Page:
Kenwood House wins permission for large events – despite end to concerts

The crowd waiting for the stage to be completed for the delayed start of Heritage Live in 2021

The crowd waiting for the stage to be completed for the delayed start of Heritage Live in 2021 - Credit: André Langlois

Having announced an end to large concerts at Kenwood House, English Heritage has been given permission to hold events attended by more than 10,000 people.

On Thursday morning (July 28), English Heritage announced that, while a masterplan for Kenwood is developed, no more large gigs will be held.

This summer has seen performances from acts including Noel Gallagher, Nile Rodgers and Chic, and Boy George and Culture Club. 

But on Thursday evening the charity was at Camden Council, fending off arguments from community groups in a bid to be allowed to hold more large events, such as art festivals and trade shows, next year.

Boy George on stage for Heritage Live at Kenwood House in 2021

Boy George on stage for Heritage Live at Kenwood House in 2021 - Credit: André Langlois

English Heritage was given permission for “eight major event days” which could each attract more than 10,000 people, as well as smaller events throughout the summer.

The events would help pay towards the £3 million needed to care for the stately home and 112 acres of parkland each year.

The Heath and Hampstead Society said it fears "public nuisance" could be caused if noise and large crowds from “oversized or over-frequent events” prevent people enjoying visits to the Heath, and that wildlife and biodiversity could be damaged.

The society said it appreciates that Kenwood needs to raise funds “to ensure its maintenance and survival”.

A concert crowd at Kenwood House as the sun sets 

A concert crowd at Kenwood House as the sun sets - Credit: André Langlois

The Heath and Hampstead Society's lawyer, Charles Streeten, told Camden's meeting it should consider licensing large events individually, “ensuring local residents are not deprived of the opportunity to be consulted as they should be”, but the suggestion was rejected by the committee.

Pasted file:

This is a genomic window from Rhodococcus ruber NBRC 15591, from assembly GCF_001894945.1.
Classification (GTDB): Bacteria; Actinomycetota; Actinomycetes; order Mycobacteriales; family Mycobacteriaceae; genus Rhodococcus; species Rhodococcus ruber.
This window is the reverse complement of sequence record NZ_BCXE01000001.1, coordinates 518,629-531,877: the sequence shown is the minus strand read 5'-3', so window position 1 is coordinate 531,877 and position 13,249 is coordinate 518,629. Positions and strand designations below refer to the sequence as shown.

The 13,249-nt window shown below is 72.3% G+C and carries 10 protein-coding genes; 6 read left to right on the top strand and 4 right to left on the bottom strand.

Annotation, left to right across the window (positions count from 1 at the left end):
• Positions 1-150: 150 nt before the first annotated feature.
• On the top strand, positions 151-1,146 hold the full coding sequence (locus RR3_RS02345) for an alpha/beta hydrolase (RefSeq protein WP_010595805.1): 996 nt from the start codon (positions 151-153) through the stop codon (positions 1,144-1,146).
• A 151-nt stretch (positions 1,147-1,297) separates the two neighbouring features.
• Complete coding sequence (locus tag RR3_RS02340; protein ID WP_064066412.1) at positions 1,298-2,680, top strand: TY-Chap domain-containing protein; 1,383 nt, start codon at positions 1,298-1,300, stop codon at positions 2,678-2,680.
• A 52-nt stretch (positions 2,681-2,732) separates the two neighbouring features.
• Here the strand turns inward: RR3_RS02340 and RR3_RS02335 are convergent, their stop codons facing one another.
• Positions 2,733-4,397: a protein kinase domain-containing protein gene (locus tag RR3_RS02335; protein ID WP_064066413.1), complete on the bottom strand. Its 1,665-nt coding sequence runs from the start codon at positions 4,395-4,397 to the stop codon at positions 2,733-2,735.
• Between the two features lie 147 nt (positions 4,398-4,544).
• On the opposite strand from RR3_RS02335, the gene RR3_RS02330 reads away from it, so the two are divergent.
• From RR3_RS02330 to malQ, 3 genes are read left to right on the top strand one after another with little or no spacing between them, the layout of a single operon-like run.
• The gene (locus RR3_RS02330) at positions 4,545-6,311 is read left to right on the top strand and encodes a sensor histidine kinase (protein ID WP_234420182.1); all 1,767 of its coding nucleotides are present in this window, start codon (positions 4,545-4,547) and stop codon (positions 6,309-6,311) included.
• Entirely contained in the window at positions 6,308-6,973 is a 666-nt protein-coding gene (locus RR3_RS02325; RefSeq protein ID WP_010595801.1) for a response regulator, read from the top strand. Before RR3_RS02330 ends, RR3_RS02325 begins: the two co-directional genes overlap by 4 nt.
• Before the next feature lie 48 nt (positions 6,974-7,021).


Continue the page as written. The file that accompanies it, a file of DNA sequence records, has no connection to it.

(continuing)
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Mr Streeten said: “English Heritage proposes swingeing changes to the controls secured by the current conditions on the licence.

"Essentially it seeks to remove all events attended by fewer than 10,000 from the scope of the licensing authority and safety advisory group oversight.”

He called for consultation with the Kenwood Landscape Forum, Highgate Society and the Heath and Hampstead Society one month before big events.

The crowd for James at Kenwood House in 2021

The crowd for James at Kenwood House in 2021 - Credit: André Langlois

English Heritage's lawyer, Jeremy Phillips QC, said any major event will “always require an event management plan” and that the charity would consult with the council about health and safety, noise and the impact on the area.

Other conditions include drawing up a noise management plan.

“To say that we are seeking carte blanche and there’s going to be a completely unregulated arrangement is absolute nonsense,” he said.

Kenwood House at Hampstead Heath

Kenwood House at Hampstead Heath - Credit: André Langlois

Events would mainly be held at up to six spots in the grounds but there would be flexibility to use other areas.

Mr Myles said the idea for the Christmas at Kenwood light trail came from regular meetings with residents. He said the licence would give flexibility for using different parts of the park carefully.

“Like all light trails, you want to be able to indulge guests in a gluhwein part of the way round or a pop-up catering outlet," he said. 

"It’s not about saying we’re suddenly going to chop down all the trees or mow the grass meadow because we are at the heart of it a conservation charity.”

Wood Pond at Kenwood House

Wood Pond at Kenwood House - Credit: André Langlois

The committee agreed to amendments to conditions to allow the large events, which could run for three days at a time.

It means Kenwood could be the venue for small and large events including weddings, outdoor cinema and fashion shows.

Kingston Myles, English Heritage’s commercial development manager, said events could include “anything from small food festivals, working with fashion brands to use the space to showcases, working to food use some of the space for corporate hires”.

Other events include the FT Weekend Festival and the philosophy and culture festival How The Light Gets In, both of which are being held this year in September.

Councillors insisted that English Heritage continue its twice a year community meetings and ensures residents are kept informed.

The crowd for James at Kenwood House in 2021

The crowd for James at Kenwood House in 2021 - Credit: André Langlois